“Unless, therefore, an executive looks for strength and works at making strength productive, he will only get the impact of what a man cannot do, of his lacks, his weaknesses, his impediments to performance and effectiveness. To staff from what there is not and to focus on weakness is wasteful - a misuse, if not abuse, of the human resource.” - Peter Drucker, The Effective Executive
A particular person can be a mediocre performer in some circumstances and a superb performer in others. Some project teams respond to changes in economic conditions with resilience and innovation, while others diminish in productivity and fail.
Much of the difference is directly attributable to management practices. Some project managers seem to know by instinct how to organize groups to make the most effective use of individuals, how to motivate people, and how to deal with the inevitable conflicts successfully.
But how do the rest of us learn how to manage people effectively? How do we know which practices really work and why?
The mission of the Collaborative for Applied Positive Psychology in Project Management (CAPP-PM) is to teach project managers the people-management skills so that they can deal wisely with their most important resource: people.
CAPP-PM brings together the practical judgment of faculty with years of experience managing people and the empirical research emerging from the fields of Positive Psychology and Positive Organizational Scholarship. These fields study the conditions that make people and organizations strong, resilient, and productive.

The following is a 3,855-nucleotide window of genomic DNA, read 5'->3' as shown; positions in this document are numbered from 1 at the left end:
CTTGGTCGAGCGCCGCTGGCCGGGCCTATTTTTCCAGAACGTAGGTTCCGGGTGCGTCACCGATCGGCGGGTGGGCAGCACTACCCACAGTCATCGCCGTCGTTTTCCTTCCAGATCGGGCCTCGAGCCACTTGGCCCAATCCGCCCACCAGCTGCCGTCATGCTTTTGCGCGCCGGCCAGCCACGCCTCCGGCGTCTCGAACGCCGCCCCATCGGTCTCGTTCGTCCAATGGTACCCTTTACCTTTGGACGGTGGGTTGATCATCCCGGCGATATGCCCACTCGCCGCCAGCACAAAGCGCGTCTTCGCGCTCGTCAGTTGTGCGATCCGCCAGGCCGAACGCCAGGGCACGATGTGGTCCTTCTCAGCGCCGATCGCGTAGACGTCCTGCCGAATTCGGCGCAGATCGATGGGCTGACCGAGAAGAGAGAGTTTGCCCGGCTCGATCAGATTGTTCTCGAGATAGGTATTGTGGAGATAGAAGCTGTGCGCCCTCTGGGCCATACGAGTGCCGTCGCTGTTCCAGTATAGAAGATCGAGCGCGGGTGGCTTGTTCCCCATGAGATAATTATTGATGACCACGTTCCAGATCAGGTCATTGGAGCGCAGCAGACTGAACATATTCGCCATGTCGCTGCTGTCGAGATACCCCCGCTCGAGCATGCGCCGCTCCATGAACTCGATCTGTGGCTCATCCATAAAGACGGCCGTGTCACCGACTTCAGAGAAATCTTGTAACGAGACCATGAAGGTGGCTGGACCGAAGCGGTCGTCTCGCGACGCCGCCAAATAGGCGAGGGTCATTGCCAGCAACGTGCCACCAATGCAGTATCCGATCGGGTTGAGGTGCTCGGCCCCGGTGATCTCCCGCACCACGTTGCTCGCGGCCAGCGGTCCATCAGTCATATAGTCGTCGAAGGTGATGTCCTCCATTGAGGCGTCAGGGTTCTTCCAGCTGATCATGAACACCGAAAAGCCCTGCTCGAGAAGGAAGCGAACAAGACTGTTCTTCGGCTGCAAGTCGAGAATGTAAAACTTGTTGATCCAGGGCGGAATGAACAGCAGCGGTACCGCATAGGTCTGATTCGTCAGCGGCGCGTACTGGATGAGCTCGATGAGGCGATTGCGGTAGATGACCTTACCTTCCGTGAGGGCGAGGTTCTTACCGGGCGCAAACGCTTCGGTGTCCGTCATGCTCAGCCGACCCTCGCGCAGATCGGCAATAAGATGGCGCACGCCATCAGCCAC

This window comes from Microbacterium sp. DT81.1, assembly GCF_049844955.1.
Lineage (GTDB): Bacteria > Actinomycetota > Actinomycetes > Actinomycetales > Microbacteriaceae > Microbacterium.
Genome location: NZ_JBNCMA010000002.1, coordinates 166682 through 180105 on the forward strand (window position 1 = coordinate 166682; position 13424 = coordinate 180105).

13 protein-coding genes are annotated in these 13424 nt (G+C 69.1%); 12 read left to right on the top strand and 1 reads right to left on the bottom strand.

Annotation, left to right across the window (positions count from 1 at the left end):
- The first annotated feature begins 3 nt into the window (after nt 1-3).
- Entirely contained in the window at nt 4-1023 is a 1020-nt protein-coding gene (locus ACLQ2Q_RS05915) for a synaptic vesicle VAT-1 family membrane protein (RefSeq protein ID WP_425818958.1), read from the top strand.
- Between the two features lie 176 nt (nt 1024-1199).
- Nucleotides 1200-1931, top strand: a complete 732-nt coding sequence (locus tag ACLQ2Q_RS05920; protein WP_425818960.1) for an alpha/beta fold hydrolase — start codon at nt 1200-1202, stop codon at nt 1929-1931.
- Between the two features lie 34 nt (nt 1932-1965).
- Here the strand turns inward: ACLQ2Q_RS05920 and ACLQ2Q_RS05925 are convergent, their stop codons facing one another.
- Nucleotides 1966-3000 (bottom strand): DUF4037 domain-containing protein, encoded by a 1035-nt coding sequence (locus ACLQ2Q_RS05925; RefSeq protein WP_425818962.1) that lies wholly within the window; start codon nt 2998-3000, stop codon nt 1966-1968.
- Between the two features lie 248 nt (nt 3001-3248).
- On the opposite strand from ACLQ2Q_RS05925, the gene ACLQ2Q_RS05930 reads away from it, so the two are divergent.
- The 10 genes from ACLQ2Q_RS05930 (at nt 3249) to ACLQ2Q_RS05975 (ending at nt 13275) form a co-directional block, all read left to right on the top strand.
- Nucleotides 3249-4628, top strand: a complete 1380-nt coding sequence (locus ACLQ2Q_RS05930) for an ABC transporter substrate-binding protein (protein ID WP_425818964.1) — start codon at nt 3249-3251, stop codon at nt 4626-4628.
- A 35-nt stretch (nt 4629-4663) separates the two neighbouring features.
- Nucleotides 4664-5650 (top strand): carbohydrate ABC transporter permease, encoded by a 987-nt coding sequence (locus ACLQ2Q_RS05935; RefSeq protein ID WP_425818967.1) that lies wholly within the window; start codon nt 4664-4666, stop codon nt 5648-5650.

CAPP-PM has three areas of concentration: academic courses at all levels, applied research, and professional development courses for people active in the project management field.
CAPP-PM is augmenting its adjunct faculty to offer not only the existing project team management course, but also a new course that explores what constitutes effective leadership on project teams. CAPP-PM faculty are interdisciplinary and include both researchers and practitioners.
CAPP-PM Academic Programs:
CAPP-PM develops and delivers undergraduate and graduate courses within the University of Maryland Project Management Program. These courses are offered as both core required courses and electives. Opportunities for independent study at the graduate level are also offered. Course materials may be licensed by other university-based project management programs seeking to provide similar courses.
The interdisciplinary courses focus on project management practices that lead to flourishing and highly productive workplaces and effective leadership. Course topics include but are not limited to forming high performance project teams, project leadership, effective communication practices, strengths-based management practices, managing conflicts, and leading organizational change. The courses also describe the business case for using practices that lead to flourishing workplaces.
CAPP-PM is working to create effective two-directional bridges between academic research and practice. Primary research in the areas of positive psychology and positive organizational scholarship is very relevant to the field of project management, but needs to be adapted to the needs of the field. Experiences in project management practice can also refine the questions and methods in primary research. As a result of these efforts, we expect to
1. facilitate the translation of primary research into practical application
2. provide feedback and case histories from practitioners to broaden the perspectives of primary researchers
3. develop and disseminate the results of both research and practice.
CAPP-PM Professional Development:
CAPP-PM Professional Development will collaborate with the University of Maryland Professional Development Program to provide non-academic certificate programs in project management that explicate the best practices emerging from Positive Psychology and Positive Organizational Scholarship.